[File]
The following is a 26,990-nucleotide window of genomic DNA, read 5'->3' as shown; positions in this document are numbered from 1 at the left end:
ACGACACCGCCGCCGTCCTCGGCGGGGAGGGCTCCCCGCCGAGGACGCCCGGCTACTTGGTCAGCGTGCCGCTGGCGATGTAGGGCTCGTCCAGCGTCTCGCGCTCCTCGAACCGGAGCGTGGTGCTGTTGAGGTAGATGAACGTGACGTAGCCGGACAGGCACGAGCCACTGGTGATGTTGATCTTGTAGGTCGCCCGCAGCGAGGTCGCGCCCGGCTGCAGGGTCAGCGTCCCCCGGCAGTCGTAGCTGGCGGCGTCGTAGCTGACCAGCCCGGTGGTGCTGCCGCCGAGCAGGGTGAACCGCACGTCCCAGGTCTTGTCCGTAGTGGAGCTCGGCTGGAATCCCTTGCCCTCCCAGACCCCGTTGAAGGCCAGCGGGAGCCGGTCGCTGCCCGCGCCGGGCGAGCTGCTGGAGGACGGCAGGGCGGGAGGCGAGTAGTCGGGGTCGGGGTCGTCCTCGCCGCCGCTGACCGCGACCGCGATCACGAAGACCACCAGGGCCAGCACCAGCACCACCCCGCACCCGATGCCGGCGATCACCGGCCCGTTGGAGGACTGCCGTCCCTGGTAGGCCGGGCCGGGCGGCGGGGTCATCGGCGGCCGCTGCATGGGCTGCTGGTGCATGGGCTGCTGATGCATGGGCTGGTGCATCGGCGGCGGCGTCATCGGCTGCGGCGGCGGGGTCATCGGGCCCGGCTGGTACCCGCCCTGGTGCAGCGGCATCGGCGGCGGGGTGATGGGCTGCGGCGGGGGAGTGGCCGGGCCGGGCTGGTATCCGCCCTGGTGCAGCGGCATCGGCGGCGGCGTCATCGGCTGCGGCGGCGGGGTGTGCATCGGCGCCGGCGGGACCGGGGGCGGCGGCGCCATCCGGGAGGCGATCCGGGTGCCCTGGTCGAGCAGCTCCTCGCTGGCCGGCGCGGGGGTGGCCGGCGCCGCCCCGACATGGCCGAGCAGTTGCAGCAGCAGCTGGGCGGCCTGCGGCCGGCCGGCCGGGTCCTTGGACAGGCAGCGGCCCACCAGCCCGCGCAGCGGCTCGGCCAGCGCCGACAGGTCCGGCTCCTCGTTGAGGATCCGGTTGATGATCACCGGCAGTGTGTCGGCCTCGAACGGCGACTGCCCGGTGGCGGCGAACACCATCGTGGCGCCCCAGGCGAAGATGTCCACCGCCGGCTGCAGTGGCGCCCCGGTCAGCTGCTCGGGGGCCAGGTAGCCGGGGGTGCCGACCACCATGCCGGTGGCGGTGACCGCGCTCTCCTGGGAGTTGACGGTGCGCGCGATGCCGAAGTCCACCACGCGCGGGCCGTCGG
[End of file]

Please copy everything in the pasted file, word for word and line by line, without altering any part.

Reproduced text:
The following is a 26,990-nucleotide window of genomic DNA, read 5'->3' as shown; positions in this document are numbered from 1 at the left end:
ACGACACCGCCGCCGTCCTCGGCGGGGAGGGCTCCCCGCCGAGGACGCCCGGCTACTTGGTCAGCGTGCCGCTGGCGATGTAGGGCTCGTCCAGCGTCTCGCGCTCCTCGAACCGGAGCGTGGTGCTGTTGAGGTAGATGAACGTGACGTAGCCGGACAGGCACGAGCCACTGGTGATGTTGATCTTGTAGGTCGCCCGCAGCGAGGTCGCGCCCGGCTGCAGGGTCAGCGTCCCCCGGCAGTCGTAGCTGGCGGCGTCGTAGCTGACCAGCCCGGTGGTGCTGCCGCCGAGCAGGGTGAACCGCACGTCCCAGGTCTTGTCCGTAGTGGAGCTCGGCTGGAATCCCTTGCCCTCCCAGACCCCGTTGAAGGCCAGCGGGAGCCGGTCGCTGCCCGCGCCGGGCGAGCTGCTGGAGGACGGCAGGGCGGGAGGCGAGTAGTCGGGGTCGGGGTCGTCCTCGCCGCCGCTGACCGCGACCGCGATCACGAAGACCACCAGGGCCAGCACCAGCACCACCCCGCACCCGATGCCGGCGATCACCGGCCCGTTGGAGGACTGCCGTCCCTGGTAGGCCGGGCCGGGCGGCGGGGTCATCGGCGGCCGCTGCATGGGCTGCTGGTGCATGGGCTGCTGATGCATGGGCTGGTGCATCGGCGGCGGCGTCATCGGCTGCGGCGGCGGGGTCATCGGGCCCGGCTGGTACCCGCCCTGGTGCAGCGGCATCGGCGGCGGGGTGATGGGCTGCGGCGGGGGAGTGGCCGGGCCGGGCTGGTATCCGCCCTGGTGCAGCGGCATCGGCGGCGGCGTCATCGGCTGCGGCGGCGGGGTGTGCATCGGCGCCGGCGGGACCGGGGGCGGCGGCGCCATCCGGGAGGCGATCCGGGTGCCCTGGTCGAGCAGCTCCTCGCTGGCCGGCGCGGGGGTGGCCGGCGCCGCCCCGACATGGCCGAGCAGTTGCAGCAGCAGCTGGGCGGCCTGCGGCCGGCCGGCCGGGTCCTTGGACAGGCAGCGGCCCACCAGCCCGCGCAGCGGCTCGGCCAGCGCCGACAGGTCCGGCTCCTCGTTGAGGATCCGGTTGATGATCACCGGCAGTGTGTCGGCCTCGAACGGCGACTGCCCGGTGGCGGCGAACACCATCGTGGCGCCCCAGGCGAAGATGTCCACCGCCGGCTGCAGTGGCGCCCCGGTCAGCTGCTCGGGGGCCAGGTAGCCGGGGGTGCCGACCACCATGCCGGTGGCGGTGACCGCGCTCTCCTGGGAGTTGACGGTGCGCGCGATGCCGAAGTCCACCACGCGCGGGCCGTCGG